Initial investment: $650,000
Current number of staff: 35
Investment stage: Series A
Investors: Various institutional investors and notable angel investors (500 MENA, Shurooq, Mada, Seedstar, Tricap)

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On sale: Now
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Indoor Cricket World Cup - Sep 16-20, Insportz, Dubai

16 Indoor cricket matches are 16 overs per side

8 There are eight players per team

9 There have been nine Indoor Cricket World Cups for men. Australia have won every one.

5 Five runs are deducted from the score when a wickets falls

4 Batsmen bat in pairs, facing four overs per partnership

Scoring In indoor cricket, runs are scored by way of both physical and bonus runs. Physical runs are scored by both batsmen completing a run from one crease to the other. Bonus runs are scored when the ball hits a net in different zones, but only when at least one physical run is score.


A Front net, behind the striker and wicketkeeper: 0 runs

B Side nets, between the striker and halfway down the pitch: 1 run

C Side nets between halfway and the bowlers end: 2 runs

D Back net: 4 runs on the bounce, 6 runs on the full

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Marwan Lutfi says the core fundamentals that drive better payment behaviour and can improve your credit score are:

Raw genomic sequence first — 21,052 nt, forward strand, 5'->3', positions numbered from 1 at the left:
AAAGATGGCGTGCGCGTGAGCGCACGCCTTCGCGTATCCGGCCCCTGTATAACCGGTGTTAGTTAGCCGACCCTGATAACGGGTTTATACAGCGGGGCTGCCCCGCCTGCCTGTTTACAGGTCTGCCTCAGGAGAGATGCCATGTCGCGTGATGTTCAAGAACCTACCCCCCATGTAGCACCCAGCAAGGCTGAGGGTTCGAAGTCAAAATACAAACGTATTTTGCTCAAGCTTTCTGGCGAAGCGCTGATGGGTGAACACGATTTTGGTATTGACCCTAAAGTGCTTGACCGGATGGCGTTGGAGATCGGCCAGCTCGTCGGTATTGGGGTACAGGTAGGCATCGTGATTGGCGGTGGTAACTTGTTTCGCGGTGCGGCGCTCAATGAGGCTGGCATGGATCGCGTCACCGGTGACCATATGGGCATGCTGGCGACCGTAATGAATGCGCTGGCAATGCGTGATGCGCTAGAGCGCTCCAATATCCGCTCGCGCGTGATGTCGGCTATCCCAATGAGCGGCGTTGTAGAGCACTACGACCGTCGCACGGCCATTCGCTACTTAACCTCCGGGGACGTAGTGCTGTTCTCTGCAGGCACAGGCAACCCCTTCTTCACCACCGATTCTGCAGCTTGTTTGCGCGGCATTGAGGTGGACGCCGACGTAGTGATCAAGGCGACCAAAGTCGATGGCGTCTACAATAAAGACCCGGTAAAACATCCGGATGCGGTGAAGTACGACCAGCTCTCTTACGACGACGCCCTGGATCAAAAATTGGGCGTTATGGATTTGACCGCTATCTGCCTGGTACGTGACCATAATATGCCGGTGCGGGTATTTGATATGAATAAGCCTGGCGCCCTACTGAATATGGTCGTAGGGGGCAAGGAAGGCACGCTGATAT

1. Make sure you make your payments on time;

2. Limit the number of products you borrow on: the more loans and credit cards you have, the more it will affect your credit score;

3. Don't max out all your debts: how much you maximise those credit facilities will have an impact. If you have five credit cards and utilise 90 per cent of that credit, it will negatively affect your score.

A general guide to how active you are:

Less than 5,000 steps - sedentary

5,000 - 9,999 steps - lightly active

10,000  - 12,500 steps - active

12,500+ - highly active

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Company name: Hoopla
Date started: March 2023
Founder: Jacqueline Perrottet
Based: Dubai
Number of staff: 10
Investment stage: Pre-seed
Investment required: $500,000


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Founders: Mukesh Bansal and Ankit Nagori

Based: Bangalore, India

Sector: Health & wellness

Size: 500 employees